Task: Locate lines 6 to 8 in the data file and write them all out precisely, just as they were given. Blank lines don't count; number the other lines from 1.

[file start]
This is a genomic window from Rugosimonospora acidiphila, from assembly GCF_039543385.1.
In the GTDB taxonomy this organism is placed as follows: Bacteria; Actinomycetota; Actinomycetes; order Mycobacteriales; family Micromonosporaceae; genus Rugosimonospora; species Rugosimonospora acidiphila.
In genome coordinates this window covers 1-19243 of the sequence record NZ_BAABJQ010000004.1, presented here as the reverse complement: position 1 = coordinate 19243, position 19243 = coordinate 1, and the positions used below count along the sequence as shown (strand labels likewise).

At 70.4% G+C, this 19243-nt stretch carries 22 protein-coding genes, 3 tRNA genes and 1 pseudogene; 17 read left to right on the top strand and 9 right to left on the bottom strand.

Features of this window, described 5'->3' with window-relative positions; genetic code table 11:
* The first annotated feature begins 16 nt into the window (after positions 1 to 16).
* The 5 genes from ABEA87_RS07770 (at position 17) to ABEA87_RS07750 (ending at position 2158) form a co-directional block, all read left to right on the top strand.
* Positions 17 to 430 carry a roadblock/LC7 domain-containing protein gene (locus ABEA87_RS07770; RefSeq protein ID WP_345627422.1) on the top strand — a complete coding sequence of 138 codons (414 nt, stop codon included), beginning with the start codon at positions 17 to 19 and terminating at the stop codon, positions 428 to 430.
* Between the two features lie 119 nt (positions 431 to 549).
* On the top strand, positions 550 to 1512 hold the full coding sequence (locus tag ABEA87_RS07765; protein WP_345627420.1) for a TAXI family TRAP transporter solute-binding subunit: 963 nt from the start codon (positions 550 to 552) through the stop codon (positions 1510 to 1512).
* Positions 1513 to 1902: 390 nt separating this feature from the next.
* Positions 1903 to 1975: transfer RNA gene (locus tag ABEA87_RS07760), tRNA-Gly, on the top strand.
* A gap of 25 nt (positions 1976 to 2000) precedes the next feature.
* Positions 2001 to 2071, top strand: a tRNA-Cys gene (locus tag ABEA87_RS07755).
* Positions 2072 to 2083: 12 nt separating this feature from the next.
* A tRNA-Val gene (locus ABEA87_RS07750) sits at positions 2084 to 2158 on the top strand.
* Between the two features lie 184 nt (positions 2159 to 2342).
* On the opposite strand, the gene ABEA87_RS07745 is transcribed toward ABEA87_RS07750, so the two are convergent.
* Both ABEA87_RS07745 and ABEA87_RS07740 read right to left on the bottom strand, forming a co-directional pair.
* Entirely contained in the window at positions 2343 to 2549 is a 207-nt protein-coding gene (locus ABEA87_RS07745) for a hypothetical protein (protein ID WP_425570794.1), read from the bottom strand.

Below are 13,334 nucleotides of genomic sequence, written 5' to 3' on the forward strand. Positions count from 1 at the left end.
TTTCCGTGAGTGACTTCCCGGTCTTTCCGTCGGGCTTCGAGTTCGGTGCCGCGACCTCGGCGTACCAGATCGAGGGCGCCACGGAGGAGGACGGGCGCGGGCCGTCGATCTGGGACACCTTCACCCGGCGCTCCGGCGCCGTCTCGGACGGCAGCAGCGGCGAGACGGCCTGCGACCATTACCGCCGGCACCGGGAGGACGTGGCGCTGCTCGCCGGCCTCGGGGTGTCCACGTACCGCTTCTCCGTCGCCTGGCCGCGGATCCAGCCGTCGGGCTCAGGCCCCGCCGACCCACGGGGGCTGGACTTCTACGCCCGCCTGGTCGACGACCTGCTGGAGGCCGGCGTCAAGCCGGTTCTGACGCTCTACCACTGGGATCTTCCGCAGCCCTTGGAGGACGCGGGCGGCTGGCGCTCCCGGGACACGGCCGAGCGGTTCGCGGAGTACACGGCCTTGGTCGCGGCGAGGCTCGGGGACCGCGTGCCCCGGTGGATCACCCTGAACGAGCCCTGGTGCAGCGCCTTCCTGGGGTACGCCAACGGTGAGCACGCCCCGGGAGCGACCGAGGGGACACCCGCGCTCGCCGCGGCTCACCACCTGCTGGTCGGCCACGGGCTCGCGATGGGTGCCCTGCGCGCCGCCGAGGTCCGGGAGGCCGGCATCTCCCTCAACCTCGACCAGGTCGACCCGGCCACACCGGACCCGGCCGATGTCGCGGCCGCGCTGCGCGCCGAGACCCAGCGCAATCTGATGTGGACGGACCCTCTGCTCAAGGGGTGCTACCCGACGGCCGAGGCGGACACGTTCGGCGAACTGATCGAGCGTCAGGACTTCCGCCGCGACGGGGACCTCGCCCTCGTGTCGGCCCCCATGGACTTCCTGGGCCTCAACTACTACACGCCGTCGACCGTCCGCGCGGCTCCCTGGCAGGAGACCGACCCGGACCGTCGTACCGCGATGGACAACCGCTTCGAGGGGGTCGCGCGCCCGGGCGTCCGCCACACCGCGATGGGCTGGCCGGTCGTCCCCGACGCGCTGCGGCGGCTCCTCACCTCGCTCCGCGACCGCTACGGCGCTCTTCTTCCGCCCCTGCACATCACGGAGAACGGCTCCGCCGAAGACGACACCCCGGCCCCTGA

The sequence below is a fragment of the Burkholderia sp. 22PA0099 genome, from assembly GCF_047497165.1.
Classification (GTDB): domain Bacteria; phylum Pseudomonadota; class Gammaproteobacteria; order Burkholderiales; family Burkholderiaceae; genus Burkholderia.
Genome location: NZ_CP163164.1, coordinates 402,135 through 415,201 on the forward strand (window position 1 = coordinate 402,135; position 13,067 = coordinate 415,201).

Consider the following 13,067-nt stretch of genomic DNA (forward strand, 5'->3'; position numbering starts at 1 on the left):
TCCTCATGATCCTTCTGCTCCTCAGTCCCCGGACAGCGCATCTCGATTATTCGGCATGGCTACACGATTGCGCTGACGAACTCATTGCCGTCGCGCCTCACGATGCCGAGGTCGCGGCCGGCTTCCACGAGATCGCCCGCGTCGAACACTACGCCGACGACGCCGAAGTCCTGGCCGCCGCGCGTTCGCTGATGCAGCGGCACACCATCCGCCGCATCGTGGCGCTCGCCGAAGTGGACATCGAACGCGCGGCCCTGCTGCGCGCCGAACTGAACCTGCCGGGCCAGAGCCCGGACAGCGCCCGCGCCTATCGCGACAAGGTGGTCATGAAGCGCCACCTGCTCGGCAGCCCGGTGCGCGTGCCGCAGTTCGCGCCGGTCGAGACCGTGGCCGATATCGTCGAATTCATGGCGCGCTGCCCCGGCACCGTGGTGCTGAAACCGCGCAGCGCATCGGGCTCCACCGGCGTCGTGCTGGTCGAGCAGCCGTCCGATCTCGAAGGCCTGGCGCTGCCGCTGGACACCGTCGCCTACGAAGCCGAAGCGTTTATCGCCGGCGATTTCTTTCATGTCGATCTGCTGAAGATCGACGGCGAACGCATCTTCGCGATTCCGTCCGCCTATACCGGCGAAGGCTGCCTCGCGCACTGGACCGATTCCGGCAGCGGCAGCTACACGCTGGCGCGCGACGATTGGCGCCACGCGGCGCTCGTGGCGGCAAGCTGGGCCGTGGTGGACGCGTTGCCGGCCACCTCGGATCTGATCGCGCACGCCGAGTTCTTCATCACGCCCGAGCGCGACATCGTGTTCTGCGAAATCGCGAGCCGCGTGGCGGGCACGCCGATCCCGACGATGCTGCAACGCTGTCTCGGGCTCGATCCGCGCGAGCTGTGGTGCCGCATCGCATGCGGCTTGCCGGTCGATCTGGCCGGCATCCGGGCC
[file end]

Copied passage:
* The first annotated feature begins 16 nt into the window (after positions 1 to 16).
* The 5 genes from ABEA87_RS07770 (at position 17) to ABEA87_RS07750 (ending at position 2158) form a co-directional block, all read left to right on the top strand.
* Positions 17 to 430 carry a roadblock/LC7 domain-containing protein gene (locus ABEA87_RS07770; RefSeq protein ID WP_345627422.1) on the top strand — a complete coding sequence of 138 codons (414 nt, stop codon included), beginning with the start codon at positions 17 to 19 and terminating at the stop codon, positions 428 to 430.